Many women will do anything for great-looking shoes—even suffer through pain and blisters when they don’t fit quite right.
A study by an independent shoe-testing organization found 77% of women have a non-standard shoe size, meaning their feet are either too long, too short, too wide, or too narrow to fit into mainstream sizes comfortably. And 80% don’t even realize they are not wearing the right size, because they’ve accepted the torture.
Adding to our sizing woes? The National Shoe Retailers Association says women’s feet are getting bigger because we’re getting taller and heavier. While our feet are changing, shoe brands haven’t kept pace with these shifts.
The hunt for an ideal shoe
Entrepreneur Jodie Fox had the female shoe trouble in mind when, eight years ago, she launched a customizable footwear brand provocatively named Shoes of Prey.
“I named the brand because women are like birds of prey, always on the hunt for a good pair of shoes,” the founder says. “It’s not just about finding a pair that meets their taste. Women want shoes that don’t leave their feet swollen and full of blisters.”
Shoes of Prey lets customers design heels, flats, and sneakers on its website to their specifications and gets the shoes on their feet in two weeks. Prices run from $89 to $299. Because the brand makes each shoe on demand, it does so in a range of sizes, from 2 to 15, including half sizes and width adjustments. Fox wants every woman who comes to the site to be able to create her dream shoe, regardless of the shape of her foot.
Women with particularly large or small feet have flocked to the site. Fox says she’s heard from customers who could only shop from children’s shoe brands and others stuck in men’s fuller-sized sneakers.
Shoes of Prey is one of many brands reacting to the size-inclusivity movement in fashion. The industry has been criticized for doing a bad job outfitting the 68% of the female population that wears size 14 and up. Startups like Universal Standard are working to make the same fashionable outfits available from size 6 to 32. And many–from designers like Prabal Gurung and Christian Siriano to brands like Old Navy, Modcloth, and Nike.–are responding.
Yet, few brands have thought about inclusivity when it comes to women’s shoes—something Fox seized on.
“When you’re a woman with size 13 feet, you don’t look around when you go to a shoe store,” she says. “You go straight to the sales assistant and ask if they have your size. If you’re lucky and they do, you pick from the few shoes available. You’re never making a decision based on your style, and that’s sad to me.”
We change—so do our feet
Many women, she adds, don’t deal with the fact that their 40-year-old feet may be different from what they were at 25. “Most women assume that their shoe size is static,” Fox says. “But actually, women’s feet change over the course of their lives, especially during big changes like pregnancy. And yet we are wedded to the size we have been told we are.”
Women generally assume they are the size they are told that they were when they first had their foot measured by the Brannock device when they stopped growing as teenagers. To tackle this problem, Shoes of Prey created a Fit Quiz that takes the user through a series of questions to help identify what size they should be wearing.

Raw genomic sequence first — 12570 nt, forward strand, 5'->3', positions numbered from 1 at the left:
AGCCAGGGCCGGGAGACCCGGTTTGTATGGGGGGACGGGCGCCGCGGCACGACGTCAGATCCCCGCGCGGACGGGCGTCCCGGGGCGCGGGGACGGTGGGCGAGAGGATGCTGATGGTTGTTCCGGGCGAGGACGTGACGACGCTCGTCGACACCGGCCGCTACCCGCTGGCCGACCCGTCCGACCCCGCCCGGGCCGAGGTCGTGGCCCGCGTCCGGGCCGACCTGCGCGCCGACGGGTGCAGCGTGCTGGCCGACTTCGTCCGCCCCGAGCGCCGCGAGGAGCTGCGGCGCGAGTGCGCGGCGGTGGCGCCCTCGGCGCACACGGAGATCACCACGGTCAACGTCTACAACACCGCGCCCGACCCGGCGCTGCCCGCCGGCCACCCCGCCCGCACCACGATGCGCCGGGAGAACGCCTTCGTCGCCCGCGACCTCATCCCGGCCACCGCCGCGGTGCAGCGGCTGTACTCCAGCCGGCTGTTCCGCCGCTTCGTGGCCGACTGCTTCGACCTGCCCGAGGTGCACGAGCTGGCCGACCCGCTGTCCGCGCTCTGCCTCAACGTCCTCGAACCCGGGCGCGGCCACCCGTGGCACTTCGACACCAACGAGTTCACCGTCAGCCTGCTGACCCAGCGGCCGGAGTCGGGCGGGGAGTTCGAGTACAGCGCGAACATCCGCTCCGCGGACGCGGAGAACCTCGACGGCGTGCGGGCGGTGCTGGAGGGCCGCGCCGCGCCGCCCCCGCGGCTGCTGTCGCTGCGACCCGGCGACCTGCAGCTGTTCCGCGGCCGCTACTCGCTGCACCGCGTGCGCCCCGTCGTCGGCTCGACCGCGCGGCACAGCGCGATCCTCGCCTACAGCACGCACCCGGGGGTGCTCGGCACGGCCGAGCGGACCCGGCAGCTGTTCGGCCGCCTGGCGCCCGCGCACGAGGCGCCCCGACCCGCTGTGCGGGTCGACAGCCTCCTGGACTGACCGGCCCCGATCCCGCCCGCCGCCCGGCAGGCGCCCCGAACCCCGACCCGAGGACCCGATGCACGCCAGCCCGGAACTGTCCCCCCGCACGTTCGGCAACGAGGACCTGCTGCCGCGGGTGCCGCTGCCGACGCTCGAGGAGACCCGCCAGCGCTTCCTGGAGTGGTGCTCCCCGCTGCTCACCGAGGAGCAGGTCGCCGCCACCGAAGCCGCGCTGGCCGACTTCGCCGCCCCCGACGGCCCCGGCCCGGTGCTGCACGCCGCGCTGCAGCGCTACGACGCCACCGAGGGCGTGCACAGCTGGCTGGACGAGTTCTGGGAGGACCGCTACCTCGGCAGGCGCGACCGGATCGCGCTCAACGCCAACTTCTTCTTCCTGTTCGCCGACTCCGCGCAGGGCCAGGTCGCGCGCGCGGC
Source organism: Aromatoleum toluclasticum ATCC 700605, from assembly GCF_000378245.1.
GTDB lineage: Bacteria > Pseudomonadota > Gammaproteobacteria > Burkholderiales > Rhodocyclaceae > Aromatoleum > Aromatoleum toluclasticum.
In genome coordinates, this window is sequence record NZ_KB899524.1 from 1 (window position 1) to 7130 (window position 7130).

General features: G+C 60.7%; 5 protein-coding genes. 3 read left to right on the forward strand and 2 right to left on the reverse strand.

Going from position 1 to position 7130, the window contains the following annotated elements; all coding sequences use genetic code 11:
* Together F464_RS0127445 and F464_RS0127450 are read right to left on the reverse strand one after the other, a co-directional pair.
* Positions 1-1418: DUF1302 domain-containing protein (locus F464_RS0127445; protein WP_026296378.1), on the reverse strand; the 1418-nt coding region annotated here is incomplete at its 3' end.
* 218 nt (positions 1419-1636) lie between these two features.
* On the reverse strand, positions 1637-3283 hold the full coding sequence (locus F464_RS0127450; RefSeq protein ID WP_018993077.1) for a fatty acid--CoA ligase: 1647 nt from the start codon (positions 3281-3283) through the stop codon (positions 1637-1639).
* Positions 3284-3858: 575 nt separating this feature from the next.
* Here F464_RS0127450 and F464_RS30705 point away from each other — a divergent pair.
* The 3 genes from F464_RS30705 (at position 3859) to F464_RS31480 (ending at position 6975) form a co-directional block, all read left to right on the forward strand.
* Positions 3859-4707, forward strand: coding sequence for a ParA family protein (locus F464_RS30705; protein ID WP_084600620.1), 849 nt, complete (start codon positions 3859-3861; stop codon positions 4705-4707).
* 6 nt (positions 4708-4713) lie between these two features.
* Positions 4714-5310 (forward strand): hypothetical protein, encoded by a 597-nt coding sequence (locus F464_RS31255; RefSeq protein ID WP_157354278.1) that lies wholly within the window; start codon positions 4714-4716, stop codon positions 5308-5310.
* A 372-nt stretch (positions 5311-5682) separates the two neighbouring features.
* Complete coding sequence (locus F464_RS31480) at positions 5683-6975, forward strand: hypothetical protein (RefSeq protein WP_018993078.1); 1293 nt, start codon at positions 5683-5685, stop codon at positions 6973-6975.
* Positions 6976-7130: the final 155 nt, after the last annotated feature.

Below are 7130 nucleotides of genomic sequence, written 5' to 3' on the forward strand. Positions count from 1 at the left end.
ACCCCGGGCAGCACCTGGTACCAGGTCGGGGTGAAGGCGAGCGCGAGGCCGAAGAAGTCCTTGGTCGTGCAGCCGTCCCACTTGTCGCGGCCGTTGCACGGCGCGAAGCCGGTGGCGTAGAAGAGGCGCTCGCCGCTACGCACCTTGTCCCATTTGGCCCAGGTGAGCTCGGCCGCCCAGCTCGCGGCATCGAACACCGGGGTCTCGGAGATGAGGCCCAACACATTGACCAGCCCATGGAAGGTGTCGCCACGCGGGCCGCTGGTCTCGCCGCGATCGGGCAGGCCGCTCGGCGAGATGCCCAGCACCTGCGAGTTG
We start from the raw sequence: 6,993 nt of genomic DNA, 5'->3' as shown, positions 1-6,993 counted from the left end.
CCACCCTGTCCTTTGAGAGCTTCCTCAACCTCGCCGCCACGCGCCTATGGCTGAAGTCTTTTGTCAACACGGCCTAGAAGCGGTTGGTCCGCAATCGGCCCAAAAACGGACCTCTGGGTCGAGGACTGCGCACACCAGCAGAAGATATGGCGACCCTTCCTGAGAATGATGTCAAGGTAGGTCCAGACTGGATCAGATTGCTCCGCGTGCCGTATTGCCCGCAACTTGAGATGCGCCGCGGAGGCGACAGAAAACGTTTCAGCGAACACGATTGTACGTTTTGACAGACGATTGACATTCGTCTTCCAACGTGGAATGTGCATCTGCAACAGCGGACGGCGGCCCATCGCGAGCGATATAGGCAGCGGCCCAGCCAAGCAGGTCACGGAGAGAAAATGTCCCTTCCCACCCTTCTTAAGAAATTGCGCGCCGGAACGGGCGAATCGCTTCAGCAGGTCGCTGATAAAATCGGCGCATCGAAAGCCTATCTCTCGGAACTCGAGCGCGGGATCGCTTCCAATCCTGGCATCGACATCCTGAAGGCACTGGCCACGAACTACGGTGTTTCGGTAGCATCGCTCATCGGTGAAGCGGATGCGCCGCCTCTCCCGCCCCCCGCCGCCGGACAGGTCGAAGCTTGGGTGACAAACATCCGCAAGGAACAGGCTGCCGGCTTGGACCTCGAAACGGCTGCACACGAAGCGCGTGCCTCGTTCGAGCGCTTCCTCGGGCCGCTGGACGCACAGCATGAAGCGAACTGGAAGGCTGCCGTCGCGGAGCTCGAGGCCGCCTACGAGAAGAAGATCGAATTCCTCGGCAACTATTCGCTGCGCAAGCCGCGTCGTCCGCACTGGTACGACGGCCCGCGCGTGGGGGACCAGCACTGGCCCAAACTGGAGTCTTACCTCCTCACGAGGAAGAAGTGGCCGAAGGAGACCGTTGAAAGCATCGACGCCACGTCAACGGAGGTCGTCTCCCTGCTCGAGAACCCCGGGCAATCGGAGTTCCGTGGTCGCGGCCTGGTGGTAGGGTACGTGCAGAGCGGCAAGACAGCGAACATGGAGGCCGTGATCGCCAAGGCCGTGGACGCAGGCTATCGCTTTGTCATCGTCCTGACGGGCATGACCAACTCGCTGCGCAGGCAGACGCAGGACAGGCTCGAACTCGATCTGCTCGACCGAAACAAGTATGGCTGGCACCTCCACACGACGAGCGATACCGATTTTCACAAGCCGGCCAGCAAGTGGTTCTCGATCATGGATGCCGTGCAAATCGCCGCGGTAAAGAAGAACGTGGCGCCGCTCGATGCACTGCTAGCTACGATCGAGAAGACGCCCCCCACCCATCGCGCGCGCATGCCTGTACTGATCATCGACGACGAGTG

For instance, I always thought that I was a size 9, but according to the quiz, I should be wearing a size 9.5 wide. (That would explain the many days I’ve spent with my feet resting on a cushion recovering from a tortuous day in heels.)
The reason shoe brands have done such a poor job for women is that they are focused on mass-producing product at low cost, rather than the needs of their customer, says Fox.
“To keep costs low, brands place large orders with factories, so it is in their interest to create shoes in a few standard sizes,” she says. “In other words, brands expect the customer to adapt to the shoe, and they aren’t interested in adapting to the needs of the customer.”
Since the foot-measuring Brannock device was invented in 1925, footwear has largely come in sizes of 5 through 10. A few large brands also make shoes in wide or narrow sizes, but most do not.
For Fox, that failure has meant success for Shoes of Prey.
Fox was inspired to come up with the brand while in Hong Kong. She found a cobbler there who could make shoes in any size, so she immediately had 12 pairs of shoes she dreamed about made to fit her perfectly. The sheer pleasure she experienced gave her the idea for Shoes of Prey.
“The idea of making customized shoes at scale seemed like an expensive, complicated, basically impossible thing to do when I first came up with the idea,” Fox says. “But I thought there had to be a way to do it.”
The future is customization
She joined forces with Michael Fox (her ex-husband) and Mike Knapp, both of whom were former Googlers. Together they built out a complex website that allowed women to design every part of a shoe, as well as an unconventional supply chain, so that each shoe could be made on demand.
Today, Shoes of Prey owns its own factory in China, where it manufactures each shoe as soon as the order comes in online. Each shoe order comes with a set of instructions that guides the worker through the process, so they can make all the tweaks and adaptations necessary.
Over the last few years, customization has become a major trend in the fashion industry, with luxury brands like Burberry and Gucci creating products that can be personalized or even designed from scratch. Creating customization at scale has been a major challenge within the industry, as companies have struggled to pivot their supply chains and factories from mass-producing the same product to making unique items for each customer.